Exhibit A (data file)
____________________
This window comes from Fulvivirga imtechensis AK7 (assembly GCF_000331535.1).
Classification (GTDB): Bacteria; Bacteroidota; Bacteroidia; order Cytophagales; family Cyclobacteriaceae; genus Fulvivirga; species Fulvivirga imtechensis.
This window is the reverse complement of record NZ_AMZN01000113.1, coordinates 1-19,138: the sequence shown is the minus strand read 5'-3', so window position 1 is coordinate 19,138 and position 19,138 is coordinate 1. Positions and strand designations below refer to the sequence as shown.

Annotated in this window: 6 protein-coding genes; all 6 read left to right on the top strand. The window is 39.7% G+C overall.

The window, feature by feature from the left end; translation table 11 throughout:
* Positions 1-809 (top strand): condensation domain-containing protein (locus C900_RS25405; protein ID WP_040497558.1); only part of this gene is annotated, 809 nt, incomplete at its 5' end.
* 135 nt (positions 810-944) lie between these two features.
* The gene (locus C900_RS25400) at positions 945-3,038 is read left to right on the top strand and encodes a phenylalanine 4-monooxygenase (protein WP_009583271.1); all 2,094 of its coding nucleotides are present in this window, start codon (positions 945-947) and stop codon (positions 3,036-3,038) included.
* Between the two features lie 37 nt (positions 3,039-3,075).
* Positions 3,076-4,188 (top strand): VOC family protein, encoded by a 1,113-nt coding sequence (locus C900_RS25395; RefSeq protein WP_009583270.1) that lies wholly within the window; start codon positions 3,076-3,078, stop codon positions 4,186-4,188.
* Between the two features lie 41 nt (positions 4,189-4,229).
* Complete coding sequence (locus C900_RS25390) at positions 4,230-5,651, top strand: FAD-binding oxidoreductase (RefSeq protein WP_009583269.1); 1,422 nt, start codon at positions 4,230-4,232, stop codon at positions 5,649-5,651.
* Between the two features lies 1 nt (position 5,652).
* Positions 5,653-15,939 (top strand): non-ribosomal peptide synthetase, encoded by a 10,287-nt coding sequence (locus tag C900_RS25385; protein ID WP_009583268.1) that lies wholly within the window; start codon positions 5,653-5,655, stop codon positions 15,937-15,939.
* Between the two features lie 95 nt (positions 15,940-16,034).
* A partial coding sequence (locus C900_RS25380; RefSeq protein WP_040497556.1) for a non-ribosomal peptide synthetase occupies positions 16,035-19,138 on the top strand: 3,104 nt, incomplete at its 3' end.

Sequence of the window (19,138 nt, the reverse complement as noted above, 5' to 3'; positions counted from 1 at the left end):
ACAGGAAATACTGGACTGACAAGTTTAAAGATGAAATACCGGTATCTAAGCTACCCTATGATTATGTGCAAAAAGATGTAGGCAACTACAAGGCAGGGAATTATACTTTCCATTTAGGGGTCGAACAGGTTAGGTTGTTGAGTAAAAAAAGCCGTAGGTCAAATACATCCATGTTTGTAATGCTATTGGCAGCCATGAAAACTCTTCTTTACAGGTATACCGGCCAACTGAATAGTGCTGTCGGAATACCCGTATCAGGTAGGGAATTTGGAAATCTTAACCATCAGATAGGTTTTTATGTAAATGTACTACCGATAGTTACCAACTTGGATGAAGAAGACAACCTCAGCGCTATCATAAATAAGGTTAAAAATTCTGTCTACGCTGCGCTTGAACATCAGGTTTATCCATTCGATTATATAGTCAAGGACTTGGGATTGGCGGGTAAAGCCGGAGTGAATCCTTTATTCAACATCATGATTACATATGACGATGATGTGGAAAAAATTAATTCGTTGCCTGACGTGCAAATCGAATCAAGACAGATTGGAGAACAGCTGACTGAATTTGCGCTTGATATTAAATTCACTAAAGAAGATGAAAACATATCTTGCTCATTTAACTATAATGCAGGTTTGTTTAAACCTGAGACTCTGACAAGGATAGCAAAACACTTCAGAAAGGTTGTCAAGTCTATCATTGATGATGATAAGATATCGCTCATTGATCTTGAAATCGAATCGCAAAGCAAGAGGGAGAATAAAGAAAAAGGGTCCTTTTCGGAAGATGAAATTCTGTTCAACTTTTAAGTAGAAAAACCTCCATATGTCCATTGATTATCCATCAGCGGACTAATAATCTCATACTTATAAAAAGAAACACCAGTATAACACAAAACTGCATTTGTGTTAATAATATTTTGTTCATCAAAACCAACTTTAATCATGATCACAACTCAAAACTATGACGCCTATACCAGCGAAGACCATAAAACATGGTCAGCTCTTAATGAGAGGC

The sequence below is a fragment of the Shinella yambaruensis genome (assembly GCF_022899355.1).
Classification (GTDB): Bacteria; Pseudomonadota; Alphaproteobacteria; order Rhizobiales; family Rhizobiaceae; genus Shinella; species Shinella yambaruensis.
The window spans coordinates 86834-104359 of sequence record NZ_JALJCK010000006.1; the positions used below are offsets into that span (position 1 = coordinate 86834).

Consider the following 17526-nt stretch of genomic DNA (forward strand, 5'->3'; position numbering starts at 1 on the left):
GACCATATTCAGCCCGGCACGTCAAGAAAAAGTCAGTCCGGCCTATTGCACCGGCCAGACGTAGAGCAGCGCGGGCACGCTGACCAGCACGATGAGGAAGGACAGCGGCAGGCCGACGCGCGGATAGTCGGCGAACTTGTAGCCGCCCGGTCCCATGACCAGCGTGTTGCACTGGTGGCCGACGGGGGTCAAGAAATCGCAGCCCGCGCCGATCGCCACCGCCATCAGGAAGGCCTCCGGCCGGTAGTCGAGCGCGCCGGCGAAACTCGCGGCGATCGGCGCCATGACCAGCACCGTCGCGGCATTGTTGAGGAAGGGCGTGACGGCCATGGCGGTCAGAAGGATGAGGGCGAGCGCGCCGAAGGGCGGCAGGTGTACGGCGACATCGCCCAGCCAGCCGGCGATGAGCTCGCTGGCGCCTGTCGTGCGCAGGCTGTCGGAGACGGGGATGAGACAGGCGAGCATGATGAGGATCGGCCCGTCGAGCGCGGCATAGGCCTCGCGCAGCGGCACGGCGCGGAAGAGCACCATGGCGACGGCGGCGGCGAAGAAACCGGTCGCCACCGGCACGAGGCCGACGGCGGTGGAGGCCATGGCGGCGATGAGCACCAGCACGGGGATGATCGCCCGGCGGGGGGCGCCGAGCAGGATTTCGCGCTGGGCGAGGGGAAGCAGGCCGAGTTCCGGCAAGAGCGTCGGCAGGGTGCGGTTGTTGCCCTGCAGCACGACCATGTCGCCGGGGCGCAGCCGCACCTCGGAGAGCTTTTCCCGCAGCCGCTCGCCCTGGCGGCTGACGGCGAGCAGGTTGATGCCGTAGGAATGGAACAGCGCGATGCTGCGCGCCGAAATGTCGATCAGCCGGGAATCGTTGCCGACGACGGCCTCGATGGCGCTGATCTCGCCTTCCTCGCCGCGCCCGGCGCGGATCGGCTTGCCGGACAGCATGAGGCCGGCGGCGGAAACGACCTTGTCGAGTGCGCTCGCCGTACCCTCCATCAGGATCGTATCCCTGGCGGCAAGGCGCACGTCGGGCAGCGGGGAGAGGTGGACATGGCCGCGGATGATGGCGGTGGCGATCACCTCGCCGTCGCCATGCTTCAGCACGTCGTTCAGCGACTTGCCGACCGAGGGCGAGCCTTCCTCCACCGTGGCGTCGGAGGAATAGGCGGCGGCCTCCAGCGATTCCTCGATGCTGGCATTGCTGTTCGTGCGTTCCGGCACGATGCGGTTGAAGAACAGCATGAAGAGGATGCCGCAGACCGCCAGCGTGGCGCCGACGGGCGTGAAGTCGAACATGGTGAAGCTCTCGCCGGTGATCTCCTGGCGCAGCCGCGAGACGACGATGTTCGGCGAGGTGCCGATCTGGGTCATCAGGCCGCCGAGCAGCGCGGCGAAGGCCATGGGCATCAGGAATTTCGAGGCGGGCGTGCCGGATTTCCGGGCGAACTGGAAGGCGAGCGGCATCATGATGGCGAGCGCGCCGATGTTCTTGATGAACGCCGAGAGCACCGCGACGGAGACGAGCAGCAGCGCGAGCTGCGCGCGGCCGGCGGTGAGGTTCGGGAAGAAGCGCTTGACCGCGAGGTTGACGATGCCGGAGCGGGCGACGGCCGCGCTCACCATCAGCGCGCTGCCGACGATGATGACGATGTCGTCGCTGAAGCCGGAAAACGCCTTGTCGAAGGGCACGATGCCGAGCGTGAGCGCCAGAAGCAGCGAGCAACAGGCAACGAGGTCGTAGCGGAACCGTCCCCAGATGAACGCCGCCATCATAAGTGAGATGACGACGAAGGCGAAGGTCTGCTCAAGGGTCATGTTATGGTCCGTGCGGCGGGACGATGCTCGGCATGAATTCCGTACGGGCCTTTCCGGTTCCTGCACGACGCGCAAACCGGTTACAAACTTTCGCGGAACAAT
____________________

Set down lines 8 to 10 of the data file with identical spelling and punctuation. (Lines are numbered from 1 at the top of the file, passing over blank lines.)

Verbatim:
* The gene (locus C900_RS25400) at positions 945-3,038 is read left to right on the top strand and encodes a phenylalanine 4-monooxygenase (protein WP_009583271.1); all 2,094 of its coding nucleotides are present in this window, start codon (positions 945-947) and stop codon (positions 3,036-3,038) included.
* Between the two features lie 37 nt (positions 3,039-3,075).
* Positions 3,076-4,188 (top strand): VOC family protein, encoded by a 1,113-nt coding sequence (locus C900_RS25395; RefSeq protein WP_009583270.1) that lies wholly within the window; start codon positions 3,076-3,078, stop codon positions 4,186-4,188.